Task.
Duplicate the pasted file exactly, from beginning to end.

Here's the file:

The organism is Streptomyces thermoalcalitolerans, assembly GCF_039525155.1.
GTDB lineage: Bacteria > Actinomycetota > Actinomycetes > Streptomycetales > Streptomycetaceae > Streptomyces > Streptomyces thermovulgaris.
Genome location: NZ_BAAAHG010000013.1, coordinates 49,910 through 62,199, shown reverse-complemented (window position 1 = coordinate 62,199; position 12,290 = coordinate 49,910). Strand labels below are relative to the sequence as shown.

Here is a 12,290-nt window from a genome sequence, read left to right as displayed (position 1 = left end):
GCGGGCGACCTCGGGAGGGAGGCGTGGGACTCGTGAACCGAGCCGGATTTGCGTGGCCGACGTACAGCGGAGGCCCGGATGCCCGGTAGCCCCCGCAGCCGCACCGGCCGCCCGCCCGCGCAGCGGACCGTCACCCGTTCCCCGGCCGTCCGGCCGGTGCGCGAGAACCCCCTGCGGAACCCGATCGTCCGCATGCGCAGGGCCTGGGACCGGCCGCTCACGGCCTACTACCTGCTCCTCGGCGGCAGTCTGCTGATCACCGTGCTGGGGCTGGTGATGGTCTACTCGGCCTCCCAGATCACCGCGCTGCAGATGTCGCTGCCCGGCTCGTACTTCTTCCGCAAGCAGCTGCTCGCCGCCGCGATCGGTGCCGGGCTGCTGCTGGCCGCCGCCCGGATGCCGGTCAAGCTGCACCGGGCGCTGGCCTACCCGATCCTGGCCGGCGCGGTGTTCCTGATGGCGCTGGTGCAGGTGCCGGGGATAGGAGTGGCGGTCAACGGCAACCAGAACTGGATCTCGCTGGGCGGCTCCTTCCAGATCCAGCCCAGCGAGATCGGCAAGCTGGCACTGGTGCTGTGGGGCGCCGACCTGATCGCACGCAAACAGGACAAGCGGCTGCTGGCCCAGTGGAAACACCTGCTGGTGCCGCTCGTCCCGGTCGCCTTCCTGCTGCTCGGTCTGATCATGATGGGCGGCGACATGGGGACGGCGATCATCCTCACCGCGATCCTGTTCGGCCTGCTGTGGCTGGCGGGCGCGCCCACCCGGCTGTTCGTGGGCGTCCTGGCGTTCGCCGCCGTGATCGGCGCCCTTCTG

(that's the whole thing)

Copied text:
The organism is Streptomyces thermoalcalitolerans, assembly GCF_039525155.1.
GTDB lineage: Bacteria > Actinomycetota > Actinomycetes > Streptomycetales > Streptomycetaceae > Streptomyces > Streptomyces thermovulgaris.
Genome location: NZ_BAAAHG010000013.1, coordinates 49,910 through 62,199, shown reverse-complemented (window position 1 = coordinate 62,199; position 12,290 = coordinate 49,910). Strand labels below are relative to the sequence as shown.

Here is a 12,290-nt window from a genome sequence, read left to right as displayed (position 1 = left end):
GCGGGCGACCTCGGGAGGGAGGCGTGGGACTCGTGAACCGAGCCGGATTTGCGTGGCCGACGTACAGCGGAGGCCCGGATGCCCGGTAGCCCCCGCAGCCGCACCGGCCGCCCGCCCGCGCAGCGGACCGTCACCCGTTCCCCGGCCGTCCGGCCGGTGCGCGAGAACCCCCTGCGGAACCCGATCGTCCGCATGCGCAGGGCCTGGGACCGGCCGCTCACGGCCTACTACCTGCTCCTCGGCGGCAGTCTGCTGATCACCGTGCTGGGGCTGGTGATGGTCTACTCGGCCTCCCAGATCACCGCGCTGCAGATGTCGCTGCCCGGCTCGTACTTCTTCCGCAAGCAGCTGCTCGCCGCCGCGATCGGTGCCGGGCTGCTGCTGGCCGCCGCCCGGATGCCGGTCAAGCTGCACCGGGCGCTGGCCTACCCGATCCTGGCCGGCGCGGTGTTCCTGATGGCGCTGGTGCAGGTGCCGGGGATAGGAGTGGCGGTCAACGGCAACCAGAACTGGATCTCGCTGGGCGGCTCCTTCCAGATCCAGCCCAGCGAGATCGGCAAGCTGGCACTGGTGCTGTGGGGCGCCGACCTGATCGCACGCAAACAGGACAAGCGGCTGCTGGCCCAGTGGAAACACCTGCTGGTGCCGCTCGTCCCGGTCGCCTTCCTGCTGCTCGGTCTGATCATGATGGGCGGCGACATGGGGACGGCGATCATCCTCACCGCGATCCTGTTCGGCCTGCTGTGGCTGGCGGGCGCGCCCACCCGGCTGTTCGTGGGCGTCCTGGCGTTCGCCGCCGTGATCGGCGCCCTTCTG